Chief Health Strategists: How Public Health Leaders Can Be Successful Working Across the Health Landscape, Part I

April 26, 2018 | 31:08 minutes

The concept of "Chief Health Strategist" allows public health leaders to serve as a chief architect across their jurisdiction and align health systems transformation and population health activities. Chief health strategists ensure that population health activities are targeting community health needs and build effective working relationships with healthcare partners and other sectors that affect the social determinants of health. This podcast is the first in a two-part series, and it will explore how the concept is defined, how it works, and how public health leaders can rethink their approach to be effective in their communities.

Show Notes


  • John Auerbach, President and CEO, Trust for America’s Health



This is Public Health Review. I'm Robert Johnson.

Today: part one of a two-part series on the future of the public health discipline.

Public health is critically important in this country. We need to be as strong, and robust, and effective as possible.

And the view that state health departments must rethink their approach if they want to remain effective in their communities.

Public health will die if it doesn't make these changes.

Welcome to Public Health Review, a new podcast brought to you by the Association of State and Territorial Health Officials.

With each episode, we'll discuss the most pressing public health issues facing our states and territories and explore what health departments are doing to improve the condition of our country's most vulnerable populations.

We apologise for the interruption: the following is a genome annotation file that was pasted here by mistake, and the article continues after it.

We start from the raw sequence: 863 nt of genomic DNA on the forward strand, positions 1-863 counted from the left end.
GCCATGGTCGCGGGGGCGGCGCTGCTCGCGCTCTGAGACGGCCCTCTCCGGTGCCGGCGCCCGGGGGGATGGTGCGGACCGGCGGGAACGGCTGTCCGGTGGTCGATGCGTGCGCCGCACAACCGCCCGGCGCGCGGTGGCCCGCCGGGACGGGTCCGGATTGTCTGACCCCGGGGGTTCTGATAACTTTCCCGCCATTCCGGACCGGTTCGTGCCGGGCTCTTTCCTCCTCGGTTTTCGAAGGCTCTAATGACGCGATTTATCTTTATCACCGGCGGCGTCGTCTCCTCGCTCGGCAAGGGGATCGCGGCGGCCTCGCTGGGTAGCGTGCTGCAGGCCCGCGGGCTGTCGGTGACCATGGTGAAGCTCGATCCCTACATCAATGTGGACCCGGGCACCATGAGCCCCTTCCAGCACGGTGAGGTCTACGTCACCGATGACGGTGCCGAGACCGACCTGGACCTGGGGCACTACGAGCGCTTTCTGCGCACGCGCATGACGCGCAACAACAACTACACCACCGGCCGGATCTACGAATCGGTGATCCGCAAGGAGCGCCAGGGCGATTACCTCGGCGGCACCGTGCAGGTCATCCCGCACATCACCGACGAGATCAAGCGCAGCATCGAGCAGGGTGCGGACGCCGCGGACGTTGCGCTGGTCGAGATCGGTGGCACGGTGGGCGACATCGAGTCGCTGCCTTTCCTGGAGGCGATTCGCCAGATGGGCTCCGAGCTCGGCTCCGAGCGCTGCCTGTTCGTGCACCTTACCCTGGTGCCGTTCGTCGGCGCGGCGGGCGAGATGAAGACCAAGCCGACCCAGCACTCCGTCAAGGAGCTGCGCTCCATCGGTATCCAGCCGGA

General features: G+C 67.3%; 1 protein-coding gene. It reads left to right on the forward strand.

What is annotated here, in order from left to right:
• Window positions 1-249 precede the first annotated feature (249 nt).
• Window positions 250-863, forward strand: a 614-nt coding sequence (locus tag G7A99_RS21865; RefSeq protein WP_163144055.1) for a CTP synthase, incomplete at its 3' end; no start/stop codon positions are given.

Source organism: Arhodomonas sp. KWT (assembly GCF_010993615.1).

On this episode: the first of two discussions about the concept known as chief health strategists. How is it defined? How does it work? And is it simply a job description within a state health department or a role everyone on staff needs to adopt?

We start our conversation on the future of the public health practice with John Auerbach, president and CEO of the Trust for America's Health, headquartered here in Washington, D.C.

He explores with us the origin of the concept and tells us exactly how to think like a chief health strategist.

A few years ago, the Robert Wood Johnson Foundation brought together a number of different organizations and challenged us to think through the future of public health to help public health departments understand how they needed to change and adapt to the new conditions that they were facing at the local, state, and federal levels.

The idea of a chief health strategist was a vision for the future and, hopefully, a guide path for health departments to get there.

Can you explain the concept in detail?

The idea behind it was to step back from the practices that we have been involved in for decades and reflect on what were the current situations that were being faced around the country with regard to health and well-being.

And so, the idea was to consider the key steps that needed to be taken by a health department if they were going to be well-prepared for the challenges of the future.

How long have people been looking at this idea? How long has it been on the street?

The notion of chief health strategist has been in existence for about four years now. There was an initial publication that shared the idea fairly widely; and since then, there've been a number of other articles that have been written on it.

And lots of meetings around the country—when the state health departments would hold their annual meetings, they would often have a speaker who would explain the chief health strategist, and then there'd be a good deal of discussion about it.

Does it require a health department to do something different?